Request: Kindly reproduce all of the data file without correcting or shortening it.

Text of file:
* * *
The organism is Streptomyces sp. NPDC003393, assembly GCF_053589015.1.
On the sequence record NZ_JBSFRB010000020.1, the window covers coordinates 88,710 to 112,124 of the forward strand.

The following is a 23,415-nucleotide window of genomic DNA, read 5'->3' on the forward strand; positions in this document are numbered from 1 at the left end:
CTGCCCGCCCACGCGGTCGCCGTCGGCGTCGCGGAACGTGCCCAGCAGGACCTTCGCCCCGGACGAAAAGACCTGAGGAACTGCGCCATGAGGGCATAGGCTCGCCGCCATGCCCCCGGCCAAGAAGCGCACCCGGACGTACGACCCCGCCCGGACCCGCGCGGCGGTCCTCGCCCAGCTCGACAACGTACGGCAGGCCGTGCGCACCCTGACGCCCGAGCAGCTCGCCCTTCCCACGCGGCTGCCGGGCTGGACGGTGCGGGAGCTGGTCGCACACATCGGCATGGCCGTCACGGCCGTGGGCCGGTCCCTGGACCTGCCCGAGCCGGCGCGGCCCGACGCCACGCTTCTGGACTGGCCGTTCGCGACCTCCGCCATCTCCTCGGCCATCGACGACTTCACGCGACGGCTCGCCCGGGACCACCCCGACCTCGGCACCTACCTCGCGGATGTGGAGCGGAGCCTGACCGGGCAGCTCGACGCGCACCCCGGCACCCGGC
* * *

The organism is Streptomyces sp. NPDC003393, assembly GCF_053589015.1.
On the sequence record NZ_JBSFRB010000020.1, the window covers coordinates 88,710 to 112,124 of the forward strand.

The following is a 23,415-nucleotide window of genomic DNA, read 5'->3' on the forward strand; positions in this document are numbered from 1 at the left end:
CTGCCCGCCCACGCGGTCGCCGTCGGCGTCGCGGAACGTGCCCAGCAGGACCTTCGCCCCGGACGAAAAGACCTGAGGAACTGCGCCATGAGGGCATAGGCTCGCCGCCATGCCCCCGGCCAAGAAGCGCACCCGGACGTACGACCCCGCCCGGACCCGCGCGGCGGTCCTCGCCCAGCTCGACAACGTACGGCAGGCCGTGCGCACCCTGACGCCCGAGCAGCTCGCCCTTCCCACGCGGCTGCCGGGCTGGACGGTGCGGGAGCTGGTCGCACACATCGGCATGGCCGTCACGGCCGTGGGCCGGTCCCTGGACCTGCCCGAGCCGGCGCGGCCCGACGCCACGCTTCTGGACTGGCCGTTCGCGACCTCCGCCATCTCCTCGGCCATCGACGACTTCACGCGACGGCTCGCCCGGGACCACCCCGACCTCGGCACCTACCTCGCGGATGTGGAGCGGAGCCTGACCGGGCAGCTCGACGCGCACCCCGGCACCCGGC